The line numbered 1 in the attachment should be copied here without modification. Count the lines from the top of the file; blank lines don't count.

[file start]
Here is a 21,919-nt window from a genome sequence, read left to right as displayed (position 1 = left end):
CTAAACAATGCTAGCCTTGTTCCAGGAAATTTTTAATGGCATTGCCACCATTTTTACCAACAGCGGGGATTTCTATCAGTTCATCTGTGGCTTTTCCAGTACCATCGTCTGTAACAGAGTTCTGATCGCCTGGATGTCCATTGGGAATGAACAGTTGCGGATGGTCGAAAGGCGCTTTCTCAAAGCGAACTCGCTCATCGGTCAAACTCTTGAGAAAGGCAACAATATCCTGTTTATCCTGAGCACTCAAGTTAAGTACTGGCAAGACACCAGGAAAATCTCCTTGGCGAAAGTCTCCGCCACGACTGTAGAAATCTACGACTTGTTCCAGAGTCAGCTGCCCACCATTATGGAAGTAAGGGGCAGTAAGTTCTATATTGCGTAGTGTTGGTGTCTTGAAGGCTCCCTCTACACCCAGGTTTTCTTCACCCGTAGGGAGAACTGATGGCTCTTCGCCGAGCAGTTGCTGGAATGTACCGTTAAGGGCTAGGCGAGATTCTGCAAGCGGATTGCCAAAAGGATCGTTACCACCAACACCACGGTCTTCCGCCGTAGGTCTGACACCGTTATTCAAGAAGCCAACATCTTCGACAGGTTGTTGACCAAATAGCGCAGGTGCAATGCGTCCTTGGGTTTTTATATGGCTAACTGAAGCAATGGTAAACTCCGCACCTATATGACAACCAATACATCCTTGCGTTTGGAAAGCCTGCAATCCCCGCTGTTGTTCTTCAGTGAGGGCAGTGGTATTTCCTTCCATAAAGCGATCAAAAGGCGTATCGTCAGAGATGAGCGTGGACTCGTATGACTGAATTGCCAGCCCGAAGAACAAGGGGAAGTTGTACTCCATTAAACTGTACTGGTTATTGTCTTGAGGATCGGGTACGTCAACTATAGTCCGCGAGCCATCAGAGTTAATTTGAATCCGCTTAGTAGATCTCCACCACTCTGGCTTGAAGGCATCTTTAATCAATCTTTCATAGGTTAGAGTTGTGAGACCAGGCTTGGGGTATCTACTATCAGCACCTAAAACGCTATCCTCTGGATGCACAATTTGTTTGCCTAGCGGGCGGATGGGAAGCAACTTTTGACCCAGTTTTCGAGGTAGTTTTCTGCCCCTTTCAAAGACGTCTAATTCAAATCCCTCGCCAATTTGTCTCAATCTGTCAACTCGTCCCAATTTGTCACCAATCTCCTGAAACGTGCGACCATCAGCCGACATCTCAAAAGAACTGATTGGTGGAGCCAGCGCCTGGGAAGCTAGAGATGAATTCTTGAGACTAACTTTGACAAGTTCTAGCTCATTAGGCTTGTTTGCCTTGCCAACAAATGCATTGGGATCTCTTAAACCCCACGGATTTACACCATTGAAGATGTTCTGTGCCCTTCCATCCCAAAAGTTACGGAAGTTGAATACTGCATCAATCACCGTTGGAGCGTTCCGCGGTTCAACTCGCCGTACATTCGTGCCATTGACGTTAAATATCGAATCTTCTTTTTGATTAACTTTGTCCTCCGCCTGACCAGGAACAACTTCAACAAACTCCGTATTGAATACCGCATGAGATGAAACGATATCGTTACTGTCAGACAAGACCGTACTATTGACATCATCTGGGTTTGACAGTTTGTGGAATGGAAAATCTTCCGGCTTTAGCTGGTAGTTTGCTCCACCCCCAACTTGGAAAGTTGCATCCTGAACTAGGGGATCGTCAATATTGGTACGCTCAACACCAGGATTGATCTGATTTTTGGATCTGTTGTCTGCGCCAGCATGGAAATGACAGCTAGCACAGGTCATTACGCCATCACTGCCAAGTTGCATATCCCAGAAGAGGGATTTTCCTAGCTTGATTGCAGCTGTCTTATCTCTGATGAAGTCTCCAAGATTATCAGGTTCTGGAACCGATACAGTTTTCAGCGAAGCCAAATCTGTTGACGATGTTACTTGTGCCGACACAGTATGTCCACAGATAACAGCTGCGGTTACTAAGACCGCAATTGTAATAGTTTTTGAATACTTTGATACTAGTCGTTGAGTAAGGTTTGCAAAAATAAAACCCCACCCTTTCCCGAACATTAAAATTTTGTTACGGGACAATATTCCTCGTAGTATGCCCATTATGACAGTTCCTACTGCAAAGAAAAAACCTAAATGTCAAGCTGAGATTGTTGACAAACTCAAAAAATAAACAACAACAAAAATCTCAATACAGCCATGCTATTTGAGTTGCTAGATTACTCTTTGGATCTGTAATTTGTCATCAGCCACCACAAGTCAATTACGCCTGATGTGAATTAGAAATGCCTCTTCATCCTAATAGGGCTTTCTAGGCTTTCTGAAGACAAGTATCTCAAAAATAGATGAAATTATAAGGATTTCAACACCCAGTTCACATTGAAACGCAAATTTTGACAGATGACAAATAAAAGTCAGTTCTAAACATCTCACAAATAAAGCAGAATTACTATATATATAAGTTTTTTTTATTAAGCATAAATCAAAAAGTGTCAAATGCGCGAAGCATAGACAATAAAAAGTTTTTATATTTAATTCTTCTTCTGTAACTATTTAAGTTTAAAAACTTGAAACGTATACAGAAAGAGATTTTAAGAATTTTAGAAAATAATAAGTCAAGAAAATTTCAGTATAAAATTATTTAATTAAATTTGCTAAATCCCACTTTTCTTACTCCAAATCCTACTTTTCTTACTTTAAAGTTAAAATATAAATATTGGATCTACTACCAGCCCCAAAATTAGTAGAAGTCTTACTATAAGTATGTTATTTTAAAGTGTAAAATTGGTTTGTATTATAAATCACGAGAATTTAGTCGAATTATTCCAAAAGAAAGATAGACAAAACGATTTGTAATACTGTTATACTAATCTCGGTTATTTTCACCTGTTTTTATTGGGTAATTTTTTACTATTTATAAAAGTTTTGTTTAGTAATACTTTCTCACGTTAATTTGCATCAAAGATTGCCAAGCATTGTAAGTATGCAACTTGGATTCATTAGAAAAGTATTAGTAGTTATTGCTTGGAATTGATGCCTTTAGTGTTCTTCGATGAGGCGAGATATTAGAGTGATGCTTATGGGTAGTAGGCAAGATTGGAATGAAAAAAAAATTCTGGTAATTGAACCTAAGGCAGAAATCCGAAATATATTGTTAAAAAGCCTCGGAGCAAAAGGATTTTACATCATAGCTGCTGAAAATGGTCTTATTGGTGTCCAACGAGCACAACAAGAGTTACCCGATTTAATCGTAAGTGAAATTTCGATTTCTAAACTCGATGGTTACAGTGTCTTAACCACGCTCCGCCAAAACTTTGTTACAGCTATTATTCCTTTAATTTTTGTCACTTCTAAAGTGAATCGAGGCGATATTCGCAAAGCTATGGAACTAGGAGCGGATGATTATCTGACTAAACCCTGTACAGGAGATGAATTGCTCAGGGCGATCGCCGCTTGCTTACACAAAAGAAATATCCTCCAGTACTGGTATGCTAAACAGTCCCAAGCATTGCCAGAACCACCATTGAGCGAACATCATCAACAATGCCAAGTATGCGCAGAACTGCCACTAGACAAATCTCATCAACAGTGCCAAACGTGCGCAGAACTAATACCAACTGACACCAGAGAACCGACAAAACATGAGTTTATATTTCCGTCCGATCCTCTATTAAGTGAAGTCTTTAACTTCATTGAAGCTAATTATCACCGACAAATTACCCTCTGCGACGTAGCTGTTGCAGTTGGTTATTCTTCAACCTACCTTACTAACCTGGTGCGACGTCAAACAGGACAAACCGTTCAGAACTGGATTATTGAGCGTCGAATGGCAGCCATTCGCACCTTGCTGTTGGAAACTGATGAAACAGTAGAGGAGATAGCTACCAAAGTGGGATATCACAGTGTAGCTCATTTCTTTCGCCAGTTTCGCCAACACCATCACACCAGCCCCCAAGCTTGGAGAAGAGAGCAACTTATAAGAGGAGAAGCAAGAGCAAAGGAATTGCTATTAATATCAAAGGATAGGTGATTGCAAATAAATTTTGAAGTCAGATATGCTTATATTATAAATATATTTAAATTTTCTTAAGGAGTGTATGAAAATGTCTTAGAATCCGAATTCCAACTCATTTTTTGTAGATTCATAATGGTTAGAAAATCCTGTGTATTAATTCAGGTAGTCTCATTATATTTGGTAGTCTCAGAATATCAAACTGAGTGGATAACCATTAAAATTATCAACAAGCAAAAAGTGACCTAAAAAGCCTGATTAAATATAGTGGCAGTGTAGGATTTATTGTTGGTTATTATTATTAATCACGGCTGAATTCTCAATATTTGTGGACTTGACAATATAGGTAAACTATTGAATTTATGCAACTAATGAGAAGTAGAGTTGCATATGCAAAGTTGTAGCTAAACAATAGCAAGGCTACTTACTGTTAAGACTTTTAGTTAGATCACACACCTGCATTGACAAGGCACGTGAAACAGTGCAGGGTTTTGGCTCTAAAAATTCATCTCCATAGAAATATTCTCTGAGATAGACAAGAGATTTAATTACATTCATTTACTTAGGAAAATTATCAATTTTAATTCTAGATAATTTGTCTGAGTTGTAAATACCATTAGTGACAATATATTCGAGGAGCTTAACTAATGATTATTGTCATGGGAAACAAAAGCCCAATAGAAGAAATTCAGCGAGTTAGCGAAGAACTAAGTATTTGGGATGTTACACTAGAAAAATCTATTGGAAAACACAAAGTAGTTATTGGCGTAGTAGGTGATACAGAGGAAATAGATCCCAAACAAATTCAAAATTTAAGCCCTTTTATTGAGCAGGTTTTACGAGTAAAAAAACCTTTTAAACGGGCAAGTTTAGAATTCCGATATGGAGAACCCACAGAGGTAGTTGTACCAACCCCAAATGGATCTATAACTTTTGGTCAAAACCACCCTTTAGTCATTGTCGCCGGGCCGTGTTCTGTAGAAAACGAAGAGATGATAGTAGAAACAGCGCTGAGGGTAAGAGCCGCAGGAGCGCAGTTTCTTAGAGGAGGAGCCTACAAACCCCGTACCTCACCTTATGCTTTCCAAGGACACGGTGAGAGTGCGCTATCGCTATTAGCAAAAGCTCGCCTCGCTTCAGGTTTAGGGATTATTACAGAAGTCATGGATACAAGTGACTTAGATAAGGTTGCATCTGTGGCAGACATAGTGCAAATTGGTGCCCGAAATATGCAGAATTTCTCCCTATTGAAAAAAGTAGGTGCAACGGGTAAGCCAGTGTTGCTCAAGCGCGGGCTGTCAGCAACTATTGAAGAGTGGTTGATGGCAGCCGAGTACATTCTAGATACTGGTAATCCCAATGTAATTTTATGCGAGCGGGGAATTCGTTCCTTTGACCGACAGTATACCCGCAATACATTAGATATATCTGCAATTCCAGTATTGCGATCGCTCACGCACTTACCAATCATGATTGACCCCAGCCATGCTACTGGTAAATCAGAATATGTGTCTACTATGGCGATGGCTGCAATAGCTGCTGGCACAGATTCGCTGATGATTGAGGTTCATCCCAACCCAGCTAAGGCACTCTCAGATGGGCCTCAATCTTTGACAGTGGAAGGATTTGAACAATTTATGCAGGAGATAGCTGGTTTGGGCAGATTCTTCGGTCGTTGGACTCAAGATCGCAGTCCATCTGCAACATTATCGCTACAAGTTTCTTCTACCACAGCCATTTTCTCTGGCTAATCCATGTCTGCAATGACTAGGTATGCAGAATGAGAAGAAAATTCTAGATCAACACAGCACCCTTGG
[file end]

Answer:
Here is a 21,919-nt window from a genome sequence, read left to right as displayed (position 1 = left end):